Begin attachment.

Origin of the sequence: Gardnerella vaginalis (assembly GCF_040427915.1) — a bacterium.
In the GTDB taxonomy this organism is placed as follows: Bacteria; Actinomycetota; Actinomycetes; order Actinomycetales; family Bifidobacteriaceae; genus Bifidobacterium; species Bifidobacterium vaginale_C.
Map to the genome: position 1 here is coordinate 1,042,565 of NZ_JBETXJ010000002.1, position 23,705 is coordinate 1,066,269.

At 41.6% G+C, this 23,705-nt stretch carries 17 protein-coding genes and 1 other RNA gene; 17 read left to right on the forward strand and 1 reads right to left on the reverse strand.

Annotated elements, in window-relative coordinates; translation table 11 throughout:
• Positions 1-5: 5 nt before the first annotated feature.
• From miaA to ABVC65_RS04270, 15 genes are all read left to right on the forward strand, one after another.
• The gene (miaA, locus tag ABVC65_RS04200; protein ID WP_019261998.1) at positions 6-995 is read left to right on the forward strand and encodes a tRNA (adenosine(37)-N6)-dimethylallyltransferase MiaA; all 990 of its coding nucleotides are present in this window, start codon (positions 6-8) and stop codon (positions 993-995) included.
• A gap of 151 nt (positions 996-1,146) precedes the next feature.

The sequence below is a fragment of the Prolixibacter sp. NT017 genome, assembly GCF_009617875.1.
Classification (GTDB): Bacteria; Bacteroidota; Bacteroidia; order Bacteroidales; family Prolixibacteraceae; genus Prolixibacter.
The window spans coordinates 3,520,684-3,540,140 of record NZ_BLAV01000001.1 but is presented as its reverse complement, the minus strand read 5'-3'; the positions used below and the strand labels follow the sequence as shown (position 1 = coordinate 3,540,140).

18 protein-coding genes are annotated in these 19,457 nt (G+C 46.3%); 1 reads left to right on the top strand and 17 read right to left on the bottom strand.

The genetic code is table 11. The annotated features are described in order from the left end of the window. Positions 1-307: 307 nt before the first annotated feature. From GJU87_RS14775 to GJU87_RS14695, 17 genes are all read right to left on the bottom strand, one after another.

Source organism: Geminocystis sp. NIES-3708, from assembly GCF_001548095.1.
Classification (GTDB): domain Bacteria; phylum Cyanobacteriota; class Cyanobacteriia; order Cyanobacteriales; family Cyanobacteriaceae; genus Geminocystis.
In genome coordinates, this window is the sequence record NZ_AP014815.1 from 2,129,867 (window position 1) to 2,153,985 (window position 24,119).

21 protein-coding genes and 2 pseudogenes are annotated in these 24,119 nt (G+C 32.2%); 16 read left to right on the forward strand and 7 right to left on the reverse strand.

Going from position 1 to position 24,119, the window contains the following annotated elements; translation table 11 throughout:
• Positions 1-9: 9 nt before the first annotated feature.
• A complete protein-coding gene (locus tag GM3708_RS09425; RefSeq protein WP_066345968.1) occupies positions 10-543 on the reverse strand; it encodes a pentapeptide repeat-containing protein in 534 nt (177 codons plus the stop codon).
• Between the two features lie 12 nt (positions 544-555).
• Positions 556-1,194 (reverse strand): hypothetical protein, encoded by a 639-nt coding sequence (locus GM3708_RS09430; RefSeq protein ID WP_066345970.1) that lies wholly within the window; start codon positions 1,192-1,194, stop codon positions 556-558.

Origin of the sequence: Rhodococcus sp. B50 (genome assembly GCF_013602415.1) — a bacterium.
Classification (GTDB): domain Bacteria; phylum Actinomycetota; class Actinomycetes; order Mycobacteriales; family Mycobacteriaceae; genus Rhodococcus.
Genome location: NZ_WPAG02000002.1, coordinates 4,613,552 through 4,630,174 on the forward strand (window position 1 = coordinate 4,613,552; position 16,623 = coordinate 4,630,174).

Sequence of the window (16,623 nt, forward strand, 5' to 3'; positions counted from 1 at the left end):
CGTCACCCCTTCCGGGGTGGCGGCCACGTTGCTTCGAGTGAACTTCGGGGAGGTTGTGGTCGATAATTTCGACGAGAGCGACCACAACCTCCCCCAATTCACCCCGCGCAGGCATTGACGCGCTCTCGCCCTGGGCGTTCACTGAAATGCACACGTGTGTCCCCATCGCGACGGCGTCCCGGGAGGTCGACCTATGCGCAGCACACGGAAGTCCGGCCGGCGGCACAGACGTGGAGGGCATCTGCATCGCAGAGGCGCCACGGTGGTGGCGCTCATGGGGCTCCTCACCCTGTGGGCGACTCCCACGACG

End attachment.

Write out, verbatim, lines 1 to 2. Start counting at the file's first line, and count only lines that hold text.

Origin of the sequence: Gardnerella vaginalis (assembly GCF_040427915.1) — a bacterium.
In the GTDB taxonomy this organism is placed as follows: Bacteria; Actinomycetota; Actinomycetes; order Actinomycetales; family Bifidobacteriaceae; genus Bifidobacterium; species Bifidobacterium vaginale_C.